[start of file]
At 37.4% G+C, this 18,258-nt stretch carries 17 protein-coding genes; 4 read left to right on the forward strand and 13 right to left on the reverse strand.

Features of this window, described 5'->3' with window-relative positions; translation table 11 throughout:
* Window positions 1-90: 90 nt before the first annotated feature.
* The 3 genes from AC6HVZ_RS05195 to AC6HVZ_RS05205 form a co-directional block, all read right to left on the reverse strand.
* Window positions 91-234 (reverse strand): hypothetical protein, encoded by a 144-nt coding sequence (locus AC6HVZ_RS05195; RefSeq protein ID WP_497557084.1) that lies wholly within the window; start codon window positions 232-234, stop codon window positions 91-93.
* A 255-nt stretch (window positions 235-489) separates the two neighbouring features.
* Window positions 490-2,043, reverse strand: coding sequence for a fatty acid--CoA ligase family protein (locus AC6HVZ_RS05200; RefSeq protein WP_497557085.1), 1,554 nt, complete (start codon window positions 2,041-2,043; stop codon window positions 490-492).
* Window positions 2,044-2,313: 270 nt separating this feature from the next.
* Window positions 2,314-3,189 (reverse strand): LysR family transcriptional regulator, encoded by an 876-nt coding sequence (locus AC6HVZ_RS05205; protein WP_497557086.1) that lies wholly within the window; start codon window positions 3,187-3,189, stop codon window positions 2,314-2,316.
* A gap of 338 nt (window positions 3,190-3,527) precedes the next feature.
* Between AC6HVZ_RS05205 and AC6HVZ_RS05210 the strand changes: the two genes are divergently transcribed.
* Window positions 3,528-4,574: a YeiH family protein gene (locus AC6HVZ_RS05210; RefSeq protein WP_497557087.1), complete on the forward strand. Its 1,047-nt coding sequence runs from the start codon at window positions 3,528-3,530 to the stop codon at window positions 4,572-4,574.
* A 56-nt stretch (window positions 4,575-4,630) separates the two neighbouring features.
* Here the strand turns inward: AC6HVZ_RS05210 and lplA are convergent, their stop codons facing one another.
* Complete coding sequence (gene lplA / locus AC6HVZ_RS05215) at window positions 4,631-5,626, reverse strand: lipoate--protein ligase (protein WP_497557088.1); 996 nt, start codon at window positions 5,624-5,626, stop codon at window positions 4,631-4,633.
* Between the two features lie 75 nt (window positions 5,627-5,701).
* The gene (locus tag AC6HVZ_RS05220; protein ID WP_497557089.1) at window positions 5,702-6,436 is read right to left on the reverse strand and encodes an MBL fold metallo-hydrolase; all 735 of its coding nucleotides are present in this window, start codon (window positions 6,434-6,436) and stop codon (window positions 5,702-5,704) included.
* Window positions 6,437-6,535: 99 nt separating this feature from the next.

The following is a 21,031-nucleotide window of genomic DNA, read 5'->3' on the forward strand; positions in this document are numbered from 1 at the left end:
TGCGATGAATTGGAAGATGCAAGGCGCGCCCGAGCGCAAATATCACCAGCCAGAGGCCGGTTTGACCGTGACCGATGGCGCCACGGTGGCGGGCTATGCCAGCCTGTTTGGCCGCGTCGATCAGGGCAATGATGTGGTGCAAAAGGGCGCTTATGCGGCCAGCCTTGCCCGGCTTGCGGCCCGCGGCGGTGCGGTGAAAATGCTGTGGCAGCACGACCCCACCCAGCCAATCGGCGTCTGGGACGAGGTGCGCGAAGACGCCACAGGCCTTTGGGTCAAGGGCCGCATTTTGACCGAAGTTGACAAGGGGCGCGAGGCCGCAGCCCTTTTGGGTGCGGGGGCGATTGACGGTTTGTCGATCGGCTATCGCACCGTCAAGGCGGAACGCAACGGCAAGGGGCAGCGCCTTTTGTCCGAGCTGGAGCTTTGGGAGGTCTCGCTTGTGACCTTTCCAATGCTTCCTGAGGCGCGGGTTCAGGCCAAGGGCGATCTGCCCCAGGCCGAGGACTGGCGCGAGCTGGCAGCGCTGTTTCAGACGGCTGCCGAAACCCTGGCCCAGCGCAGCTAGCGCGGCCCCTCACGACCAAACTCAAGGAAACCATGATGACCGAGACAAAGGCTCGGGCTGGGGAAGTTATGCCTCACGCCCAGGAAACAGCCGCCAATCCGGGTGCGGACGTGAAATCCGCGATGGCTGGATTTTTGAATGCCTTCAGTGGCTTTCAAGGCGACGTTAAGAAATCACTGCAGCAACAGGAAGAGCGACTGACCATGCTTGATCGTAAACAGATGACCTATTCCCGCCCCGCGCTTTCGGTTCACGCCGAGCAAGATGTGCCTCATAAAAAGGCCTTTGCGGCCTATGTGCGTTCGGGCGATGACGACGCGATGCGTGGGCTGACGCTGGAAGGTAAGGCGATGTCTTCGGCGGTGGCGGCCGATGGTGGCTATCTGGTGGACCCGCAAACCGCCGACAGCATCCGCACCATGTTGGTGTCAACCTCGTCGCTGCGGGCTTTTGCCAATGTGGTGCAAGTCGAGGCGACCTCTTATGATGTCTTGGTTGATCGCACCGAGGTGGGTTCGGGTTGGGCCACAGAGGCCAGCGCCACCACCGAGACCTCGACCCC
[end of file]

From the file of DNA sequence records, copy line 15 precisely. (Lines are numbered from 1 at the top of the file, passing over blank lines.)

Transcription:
* Complete coding sequence (gene lplA / locus AC6HVZ_RS05215) at window positions 4,631-5,626, reverse strand: lipoate--protein ligase (protein WP_497557088.1); 996 nt, start codon at window positions 5,624-5,626, stop codon at window positions 4,631-4,633.